Perhaps she will comment, and better explicate these ideas. It is as though I have a blind-spot here, as regards this possibility. I cannot imagine anything more important than what is said, and its intent, and the thoughts and feeling attached to it; it seems to me that language is merely a device that serves expression, and too often serves it poorly. And that the value of poetry—the magic of it, as Auden has said—derives from its ability to communicate more acutely than ordinary language is able to.

This post has grown long enough, but I want to conclude by giving you David Foster Wallace's take on the Irony/Sincerity dynamic, from his essay E Unibus Pluram:

The next real literary ‘rebels’ in this country might well emerge as some weird bunch of ‘anti-rebels,’ born oglers who dare to step back from ironic watching, who have the childish gall to actually endorse single-entendre values. Who treat old untrendy human troubles and emotions in U.S. life with reverence and conviction. Who eschew self-consciousness and fatigue. These anti-rebels would be outdated, of course, before they even started. Too sincere. Clearly repressed. Backward, quaint, naive, anachronistic. Maybe that’ll be the point, why they’ll be the next real rebels. Real rebels, as far as I can see, risk things. Risk disapproval. [...] Who knows. Today’s most engaged young fiction does seem like some kind of line’s end’s end.

This has begun already, of course. It is described as being the "New Sincerity" (like the old sincerity, only it comes with pinstripes or something), and since someone somewhere thinks it's rebellious and hip we'll undoubtedly see more of it.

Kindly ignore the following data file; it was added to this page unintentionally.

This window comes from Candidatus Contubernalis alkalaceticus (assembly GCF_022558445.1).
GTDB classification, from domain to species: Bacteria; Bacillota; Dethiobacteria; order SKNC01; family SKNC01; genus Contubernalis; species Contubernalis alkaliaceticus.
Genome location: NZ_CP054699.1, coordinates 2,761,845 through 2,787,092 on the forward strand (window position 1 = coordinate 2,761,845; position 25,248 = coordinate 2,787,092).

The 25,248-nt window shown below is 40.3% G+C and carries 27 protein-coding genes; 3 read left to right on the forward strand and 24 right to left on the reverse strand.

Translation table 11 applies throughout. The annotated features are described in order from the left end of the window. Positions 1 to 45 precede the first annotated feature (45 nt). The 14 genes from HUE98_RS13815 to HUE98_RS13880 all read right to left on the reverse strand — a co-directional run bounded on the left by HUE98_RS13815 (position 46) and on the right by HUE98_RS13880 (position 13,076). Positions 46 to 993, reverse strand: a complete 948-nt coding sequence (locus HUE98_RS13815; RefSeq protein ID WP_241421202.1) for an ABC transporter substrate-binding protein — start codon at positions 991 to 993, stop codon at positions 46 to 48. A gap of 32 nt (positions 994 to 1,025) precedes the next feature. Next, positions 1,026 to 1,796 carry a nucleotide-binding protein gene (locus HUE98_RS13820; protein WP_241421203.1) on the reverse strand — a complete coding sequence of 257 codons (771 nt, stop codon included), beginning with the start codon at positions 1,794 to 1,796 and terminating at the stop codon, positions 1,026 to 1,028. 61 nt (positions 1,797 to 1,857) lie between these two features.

Thus it has ever been, right?


  1. (speaking of perception...)

    "...patiently tried to explain"

    As though you'd have any difficulty unpacking whatever complex and/or complicated idea... and mine wasn't. I spoke slow as I did cos I'm figuring this out as I go, cos I've been figuring this shit out and will likely die never really having figured anything out.

    Anyway, that said... singling out what OKD seemed to just throw into the conversation—an aside—as if it could be a seed of a larger idea, seems a little disingenuous. Could you really conclude that she believed a feeling subordinate to its expression?

    Here... this claim's what I'm troubling now:

    Like the relationship between life and art and language has become perverted into something that celebrates the constructions of the artistic imagination as being superior to life itself.

    I heard nothing in that small aside nor in the rest of what she (or really, any of the other panelists) had to say about irony and sincerity. What I heard, from her specifically, is the idea that one is not superior to the other, but... that the relationship between life and what you call "constructions of the artistic imagination" can be characterized as... symbiotic. Could you really call 'life' a life, or living, living if it were devoid of these... "constructions"?